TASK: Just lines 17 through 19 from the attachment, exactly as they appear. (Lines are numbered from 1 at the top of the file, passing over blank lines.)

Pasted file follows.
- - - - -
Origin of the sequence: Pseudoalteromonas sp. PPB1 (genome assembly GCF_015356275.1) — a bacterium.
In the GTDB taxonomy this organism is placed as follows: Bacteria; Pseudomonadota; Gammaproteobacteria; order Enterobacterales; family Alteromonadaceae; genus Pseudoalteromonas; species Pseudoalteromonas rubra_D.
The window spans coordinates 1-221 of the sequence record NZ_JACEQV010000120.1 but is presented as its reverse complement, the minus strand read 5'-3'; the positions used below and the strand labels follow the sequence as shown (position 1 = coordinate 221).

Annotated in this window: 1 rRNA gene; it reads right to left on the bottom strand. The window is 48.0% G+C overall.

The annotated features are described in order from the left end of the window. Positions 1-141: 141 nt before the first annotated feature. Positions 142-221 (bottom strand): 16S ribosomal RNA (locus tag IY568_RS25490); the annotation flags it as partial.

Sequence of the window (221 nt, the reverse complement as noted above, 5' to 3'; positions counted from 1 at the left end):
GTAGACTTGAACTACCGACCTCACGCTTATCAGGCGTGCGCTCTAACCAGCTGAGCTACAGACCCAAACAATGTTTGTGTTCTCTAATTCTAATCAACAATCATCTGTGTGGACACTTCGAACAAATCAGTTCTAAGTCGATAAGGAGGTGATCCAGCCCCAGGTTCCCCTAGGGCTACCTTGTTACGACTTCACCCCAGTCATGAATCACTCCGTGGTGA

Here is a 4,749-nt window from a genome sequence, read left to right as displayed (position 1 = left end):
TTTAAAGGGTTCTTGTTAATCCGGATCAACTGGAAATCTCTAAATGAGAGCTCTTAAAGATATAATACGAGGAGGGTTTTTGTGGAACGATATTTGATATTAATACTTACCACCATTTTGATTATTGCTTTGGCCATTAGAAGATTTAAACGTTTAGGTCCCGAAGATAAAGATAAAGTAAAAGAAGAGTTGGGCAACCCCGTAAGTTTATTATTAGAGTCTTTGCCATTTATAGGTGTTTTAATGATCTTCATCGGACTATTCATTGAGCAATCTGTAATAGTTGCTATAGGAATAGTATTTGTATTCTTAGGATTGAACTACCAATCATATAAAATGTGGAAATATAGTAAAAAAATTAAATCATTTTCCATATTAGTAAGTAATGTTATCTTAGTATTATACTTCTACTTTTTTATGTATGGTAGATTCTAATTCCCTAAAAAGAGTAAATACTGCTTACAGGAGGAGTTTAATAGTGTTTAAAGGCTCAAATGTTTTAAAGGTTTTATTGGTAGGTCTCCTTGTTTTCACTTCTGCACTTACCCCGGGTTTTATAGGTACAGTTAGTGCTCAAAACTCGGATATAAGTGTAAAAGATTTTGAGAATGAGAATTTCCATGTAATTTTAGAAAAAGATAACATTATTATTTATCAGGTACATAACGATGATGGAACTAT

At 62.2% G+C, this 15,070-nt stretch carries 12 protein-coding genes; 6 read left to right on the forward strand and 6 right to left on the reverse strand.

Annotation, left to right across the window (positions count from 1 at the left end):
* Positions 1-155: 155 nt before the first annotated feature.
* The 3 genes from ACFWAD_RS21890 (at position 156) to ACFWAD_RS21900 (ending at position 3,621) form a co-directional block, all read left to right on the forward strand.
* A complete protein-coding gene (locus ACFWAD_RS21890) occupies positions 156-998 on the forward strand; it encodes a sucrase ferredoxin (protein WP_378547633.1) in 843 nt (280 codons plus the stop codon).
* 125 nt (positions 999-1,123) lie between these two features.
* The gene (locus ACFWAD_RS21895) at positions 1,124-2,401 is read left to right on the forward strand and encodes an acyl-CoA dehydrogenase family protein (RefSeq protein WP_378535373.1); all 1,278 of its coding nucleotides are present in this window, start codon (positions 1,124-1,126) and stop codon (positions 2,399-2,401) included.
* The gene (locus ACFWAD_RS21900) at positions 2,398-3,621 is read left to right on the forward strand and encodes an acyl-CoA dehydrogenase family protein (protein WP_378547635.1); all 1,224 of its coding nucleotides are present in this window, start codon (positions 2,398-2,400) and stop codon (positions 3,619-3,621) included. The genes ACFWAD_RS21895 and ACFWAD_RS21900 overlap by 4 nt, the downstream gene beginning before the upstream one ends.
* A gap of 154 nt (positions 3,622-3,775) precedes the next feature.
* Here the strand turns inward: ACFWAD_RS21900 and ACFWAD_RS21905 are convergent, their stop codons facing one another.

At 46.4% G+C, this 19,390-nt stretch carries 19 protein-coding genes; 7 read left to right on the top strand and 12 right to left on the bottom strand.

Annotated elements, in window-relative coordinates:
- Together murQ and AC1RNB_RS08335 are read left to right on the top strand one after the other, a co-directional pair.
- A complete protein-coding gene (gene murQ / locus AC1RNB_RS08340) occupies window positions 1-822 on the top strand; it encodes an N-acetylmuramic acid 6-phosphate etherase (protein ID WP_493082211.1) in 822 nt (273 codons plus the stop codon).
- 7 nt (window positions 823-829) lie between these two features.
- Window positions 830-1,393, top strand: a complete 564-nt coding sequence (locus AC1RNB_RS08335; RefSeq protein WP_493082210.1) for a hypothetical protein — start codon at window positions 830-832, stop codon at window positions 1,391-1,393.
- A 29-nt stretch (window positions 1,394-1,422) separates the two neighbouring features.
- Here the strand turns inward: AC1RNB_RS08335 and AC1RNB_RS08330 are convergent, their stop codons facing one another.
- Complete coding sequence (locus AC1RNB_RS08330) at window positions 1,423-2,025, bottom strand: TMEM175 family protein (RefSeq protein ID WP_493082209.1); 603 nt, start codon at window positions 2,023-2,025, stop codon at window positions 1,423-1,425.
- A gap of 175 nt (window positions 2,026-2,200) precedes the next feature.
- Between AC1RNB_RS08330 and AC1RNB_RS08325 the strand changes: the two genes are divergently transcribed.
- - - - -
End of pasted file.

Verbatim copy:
* The gene (locus ACFWAD_RS21900) at positions 2,398-3,621 is read left to right on the forward strand and encodes an acyl-CoA dehydrogenase family protein (protein WP_378547635.1); all 1,224 of its coding nucleotides are present in this window, start codon (positions 2,398-2,400) and stop codon (positions 3,619-3,621) included. The genes ACFWAD_RS21895 and ACFWAD_RS21900 overlap by 4 nt, the downstream gene beginning before the upstream one ends.
* A gap of 154 nt (positions 3,622-3,775) precedes the next feature.
* Here the strand turns inward: ACFWAD_RS21900 and ACFWAD_RS21905 are convergent, their stop codons facing one another.